My shelves are filled with ladies. I’m a fan of Leia and Rey; I adore Xena and Gabrielle; Buffy and Charmed are my sick day go-tos. I have feminist SFF coming out of my ears. But I spend a lot of time wondering if it’s really THEM that I like. Something about the Strong Female Protagonist is always going to grab me, but sometimes it seems like the Chinese takeout of the speculative fiction world: tasty and fun, but not always satisfying.
What I really want in my female characters has never been strength for strength’s sake. I want them to be rivers that run deep even when they look shallow. When I think about my favorite ladies, they tend to fit that mold. It’s not hard to see the complexity in Buffy’s character as the seasons go along.
I think what may be odder are the female characters I like who aren’t in the typical mold. I like many characters set up to be side characters and many of the main SFPs I can’t stand. It’s an interesting thing I’ve been thinking about lately. Read the rest of this entry »
It’s been a week or two since I read this one, but the more I think about Among Others, the more I like it. I’ll be the first to admit it, this story is total sucker-bait for a scifi nerdlette who loves character building and magic that just may be someone’s hallucinations. It follow Mor, a young girl from Wales who has escaped from her mother’s home after an accident killed her twin sister. Mor has bunkered down with her father’s family and is attending boarding school far from home, hoping against hope that her mother who may or may not have magical powers won’t find her.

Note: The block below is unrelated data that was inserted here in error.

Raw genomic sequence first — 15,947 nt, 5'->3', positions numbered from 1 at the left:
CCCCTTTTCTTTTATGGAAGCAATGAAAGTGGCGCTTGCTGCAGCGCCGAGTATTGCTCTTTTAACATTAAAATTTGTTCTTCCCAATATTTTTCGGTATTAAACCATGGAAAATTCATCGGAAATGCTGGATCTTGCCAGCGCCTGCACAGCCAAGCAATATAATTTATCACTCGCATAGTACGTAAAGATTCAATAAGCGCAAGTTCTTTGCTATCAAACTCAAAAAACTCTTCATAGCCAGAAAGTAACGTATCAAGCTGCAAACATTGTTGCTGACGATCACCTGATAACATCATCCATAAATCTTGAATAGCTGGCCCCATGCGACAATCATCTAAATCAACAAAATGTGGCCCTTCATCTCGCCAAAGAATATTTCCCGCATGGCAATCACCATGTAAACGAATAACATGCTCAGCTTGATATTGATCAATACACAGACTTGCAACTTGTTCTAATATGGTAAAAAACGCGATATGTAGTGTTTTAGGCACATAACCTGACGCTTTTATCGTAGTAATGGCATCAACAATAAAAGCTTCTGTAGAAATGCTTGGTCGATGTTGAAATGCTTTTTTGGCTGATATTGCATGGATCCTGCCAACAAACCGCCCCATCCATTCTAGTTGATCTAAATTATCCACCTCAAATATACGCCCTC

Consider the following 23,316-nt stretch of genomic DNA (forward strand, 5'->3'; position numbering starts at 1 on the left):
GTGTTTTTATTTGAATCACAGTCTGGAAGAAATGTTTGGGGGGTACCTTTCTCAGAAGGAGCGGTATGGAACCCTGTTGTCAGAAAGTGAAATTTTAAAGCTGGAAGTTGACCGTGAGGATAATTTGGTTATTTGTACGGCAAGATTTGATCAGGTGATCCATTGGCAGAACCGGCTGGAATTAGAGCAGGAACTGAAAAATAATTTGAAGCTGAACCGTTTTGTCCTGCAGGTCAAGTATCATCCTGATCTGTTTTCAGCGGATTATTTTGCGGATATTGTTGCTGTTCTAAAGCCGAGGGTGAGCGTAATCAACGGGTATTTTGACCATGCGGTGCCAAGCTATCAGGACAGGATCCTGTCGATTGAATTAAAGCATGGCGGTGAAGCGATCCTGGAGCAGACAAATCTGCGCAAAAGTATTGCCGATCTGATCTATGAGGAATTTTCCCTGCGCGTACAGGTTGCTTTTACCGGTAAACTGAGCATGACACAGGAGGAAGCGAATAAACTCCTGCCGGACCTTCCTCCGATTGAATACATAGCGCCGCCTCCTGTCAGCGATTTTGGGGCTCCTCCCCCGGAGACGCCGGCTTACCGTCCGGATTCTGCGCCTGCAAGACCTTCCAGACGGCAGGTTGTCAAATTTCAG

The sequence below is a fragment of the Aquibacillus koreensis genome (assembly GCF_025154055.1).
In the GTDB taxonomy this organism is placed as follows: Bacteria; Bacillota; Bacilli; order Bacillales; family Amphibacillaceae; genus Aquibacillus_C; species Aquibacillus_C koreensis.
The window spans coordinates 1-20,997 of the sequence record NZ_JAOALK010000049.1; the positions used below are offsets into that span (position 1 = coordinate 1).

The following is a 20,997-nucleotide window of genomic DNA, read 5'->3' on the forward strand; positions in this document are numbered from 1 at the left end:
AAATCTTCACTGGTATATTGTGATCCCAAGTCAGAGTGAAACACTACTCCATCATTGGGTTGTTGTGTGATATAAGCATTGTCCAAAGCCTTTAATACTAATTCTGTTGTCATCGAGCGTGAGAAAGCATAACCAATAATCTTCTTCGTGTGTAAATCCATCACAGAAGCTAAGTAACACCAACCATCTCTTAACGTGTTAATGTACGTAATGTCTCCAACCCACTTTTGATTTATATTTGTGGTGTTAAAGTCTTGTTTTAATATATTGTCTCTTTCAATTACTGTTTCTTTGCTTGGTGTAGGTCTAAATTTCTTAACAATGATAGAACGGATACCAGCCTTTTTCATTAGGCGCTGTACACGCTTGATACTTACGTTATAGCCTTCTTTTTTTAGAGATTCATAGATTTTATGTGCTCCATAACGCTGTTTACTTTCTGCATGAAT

The best part of this story is Mor. She’s the kind of 16 year old girl that feels so familiar to me. She loves books. She’s smart but spends a lot of time in fantasy land. Mor is funny and clever in a way that’s very accurate to her age. Yes, she’s a bit angst-y (what teenager isn’t) but she makes sense.
Walton spends a lot of time with the idea of grief and family illness. She looks at the way they create complex relationships between family units as a whole. Mor has just lost her sister, which she attributes to her mother’s mental instability combined with volatile magic. But Walton doesn’t just leave the blame solely in that relationship. Mor’s grief affects the way she perceives her largely absent father, her aunt and grandfather who lived with the twins, and herself. In this way, Walton’s portrayal of grief and family mental illness is very accurate. Mor doesn’t just mourn her sister, she blames her mother for the part she played; she holds her father accountable for leaving the girls in a vulnerable position; and she strongly believes that her aunt, who knows about both her mother’s instability and magic, should have done more to protect the twins.
The magic system Walton uses is complicated, largely because the reader is never quite sure if it’s actually magic or the fantasies of a young girl who reads more than may be healthy. Mor’s magic is conducted through faries who look like trees or rocks and who only speak Welsh. If something goes wrong, she’s pretty convinced it’s because of the magic, but Mor is clear, magic doesn’t work in obvious ways; magic almost always looks like something that could have just happened on it’s own. The reader is often left guessing. I really liked that aspect of the story.
The book has a lot going for it, and it’s the kind of book that sticks with you after you’ve read it. No, it’s not your typical fantasy, but it’s enjoyable in a slower-paced, more literary way. If nothing else, I immediately went out and got another Walton book, just to see what her other stories have to offer.
Overall, a 4/5.